Drawing and the Object
Elisabeth Scherffig bases her work on her virtuoso drawing skills which she uses to transform the ways we see objects. Stefano Casciani reports
Some dimensions of traditional art are studiously avoided by contemporary artists, and one in particular is that of representation. This dimension generates forms of compassion and empathy, if not emotion, for the object represented. As in everyday life, emotional connections and relationships tend to be shunned as soon as they penetrate the inner spheres of social, family and existential balances, so the subject represented in a work cannot and must not leave its condition as a subject. It must confine itself to indicating a state – emotional, fictional, aesthetic – from which observers are explicitly invited to keep their distance, and not even to dream of attempting a less superficial approach. In all of the recent Italian figurative painting, the work of Margherita Manzelli is exemplary in this respect. Her scrawny, anorexic figures adopt mysteriously balanced postures and stare wide-eyed like lemurs at the observer. Hypnotic creatures, they do not ask to be understood by those observing them, but only to be looked at and perhaps admired, for their physical peculiarity. The voyeuristic process that has played such a major role in psychological theories of art is thus turned upside-down and subverted. It is no longer the observer who looks at the work, but the work that observes the viewer, scrutinising and hypnotising the onlookers in search of ‘their’ presumably unconfessable truth.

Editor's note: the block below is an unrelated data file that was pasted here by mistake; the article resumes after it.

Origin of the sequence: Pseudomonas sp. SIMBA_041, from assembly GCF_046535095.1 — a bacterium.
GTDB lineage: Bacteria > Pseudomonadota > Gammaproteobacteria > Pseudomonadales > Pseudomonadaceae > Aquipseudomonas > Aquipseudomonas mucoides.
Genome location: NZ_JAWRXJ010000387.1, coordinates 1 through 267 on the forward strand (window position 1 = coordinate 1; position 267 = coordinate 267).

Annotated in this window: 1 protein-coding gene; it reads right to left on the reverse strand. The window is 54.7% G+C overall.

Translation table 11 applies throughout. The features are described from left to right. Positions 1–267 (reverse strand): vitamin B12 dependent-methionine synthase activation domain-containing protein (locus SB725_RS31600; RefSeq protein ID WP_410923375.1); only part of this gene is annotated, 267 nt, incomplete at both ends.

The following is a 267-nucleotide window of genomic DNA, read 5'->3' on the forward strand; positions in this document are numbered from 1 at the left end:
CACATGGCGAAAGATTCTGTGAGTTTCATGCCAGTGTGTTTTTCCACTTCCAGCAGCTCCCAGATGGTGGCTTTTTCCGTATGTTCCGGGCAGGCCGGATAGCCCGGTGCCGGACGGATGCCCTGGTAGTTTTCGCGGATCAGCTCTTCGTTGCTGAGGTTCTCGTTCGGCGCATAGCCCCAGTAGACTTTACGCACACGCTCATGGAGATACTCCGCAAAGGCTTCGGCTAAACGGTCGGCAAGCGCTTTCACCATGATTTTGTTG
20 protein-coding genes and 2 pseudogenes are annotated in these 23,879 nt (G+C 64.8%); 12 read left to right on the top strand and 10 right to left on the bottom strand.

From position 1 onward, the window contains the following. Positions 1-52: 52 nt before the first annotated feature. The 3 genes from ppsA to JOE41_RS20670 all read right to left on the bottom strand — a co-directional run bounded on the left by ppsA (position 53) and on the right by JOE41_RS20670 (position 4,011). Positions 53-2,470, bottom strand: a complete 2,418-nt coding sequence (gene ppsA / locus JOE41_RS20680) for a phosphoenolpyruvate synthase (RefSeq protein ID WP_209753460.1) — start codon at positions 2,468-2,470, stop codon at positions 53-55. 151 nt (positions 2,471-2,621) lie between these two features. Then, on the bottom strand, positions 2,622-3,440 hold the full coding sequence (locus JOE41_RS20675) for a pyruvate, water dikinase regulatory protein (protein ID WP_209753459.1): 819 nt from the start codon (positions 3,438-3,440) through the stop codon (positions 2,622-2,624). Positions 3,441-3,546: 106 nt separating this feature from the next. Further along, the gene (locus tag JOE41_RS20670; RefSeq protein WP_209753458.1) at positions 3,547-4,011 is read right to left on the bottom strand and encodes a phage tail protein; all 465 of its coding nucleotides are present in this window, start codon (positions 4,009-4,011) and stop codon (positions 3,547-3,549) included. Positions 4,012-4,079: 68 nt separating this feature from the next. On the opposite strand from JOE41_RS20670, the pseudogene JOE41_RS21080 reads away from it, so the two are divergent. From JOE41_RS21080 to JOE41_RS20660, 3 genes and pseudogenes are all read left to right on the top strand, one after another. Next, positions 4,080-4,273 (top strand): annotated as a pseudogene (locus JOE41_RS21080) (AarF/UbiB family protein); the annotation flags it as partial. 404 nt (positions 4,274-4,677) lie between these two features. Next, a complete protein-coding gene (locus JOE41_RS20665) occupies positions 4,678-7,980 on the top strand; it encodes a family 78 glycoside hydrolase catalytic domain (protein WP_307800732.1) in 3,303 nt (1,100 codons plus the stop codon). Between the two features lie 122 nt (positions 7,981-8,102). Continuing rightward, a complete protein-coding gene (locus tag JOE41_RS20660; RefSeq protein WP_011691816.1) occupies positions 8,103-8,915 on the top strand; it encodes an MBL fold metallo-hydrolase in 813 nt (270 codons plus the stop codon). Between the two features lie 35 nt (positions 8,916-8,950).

Situated in exactly the opposite side of this contemporary idea of art, is the work of Elisabeth Scherffig. It lies heroically outside time, our time, precisely due to its evident desire to spark in the other eye – the spectator’s – some sort of emotion vis a vis a work. The artist’s peculiar landscape – however mysterious and indecipherable it may be – belongs to wholly to human intelligence and its attempts to alter the existent, to change the panorama bequeathed to it by nature, provided it does not over distort its significance. In Scherffig’s drawings, this memento, the warning not to attempt any excessive avant-garde desire to rebuild the universe, is represented by the almost imperceptible traces of life that can be faintly glimpsed among the detritus, the skeleton of iron rods for reinforced concrete and the other infrastructural devices used by this artist – by dint of intelligent conceptual abstraction – to support her best pieces. What makes this work different and interesting is, in fact, the artist’s fascination with the secret life of creation, with traces of humanity, of the decadence and transience of the things we create. It may therefore appeal to architects, engineers and designers as well as to those who in the days of the Russian avant-garde would have called them constructivists. Obliged by now to obey above all the laws of the market and the media, architects and designers – excluding superstars – must make a huge effort to express, in some remote corner of a building or a manufactured object, that scrap of soul still left in them or, rather, left to them by the business organisation of their design. The sinews of construction, the passing moments (sometimes of permanent interruption) in the design process, narrated by Scherffig in her extraordinarily accomplished drawings, will thus also be for such people the memory of many moments of doubt, hesitation and sometimes depression, whenever they are confronted by the dilemma of choosing between compromise and innovation, resistance or temptation. That sensation of deep malaise is familiar to anyone who has ever, even only once, been committed with ethical conscience to the realisation of a project. It is a malaise soon transformed into defeat for those who, be they architect, designer or others, when called upon to decide their fates, can only retrace their footsteps back to the renunciation, self-oblivion and the possibilities that fate would have been ready to offer them.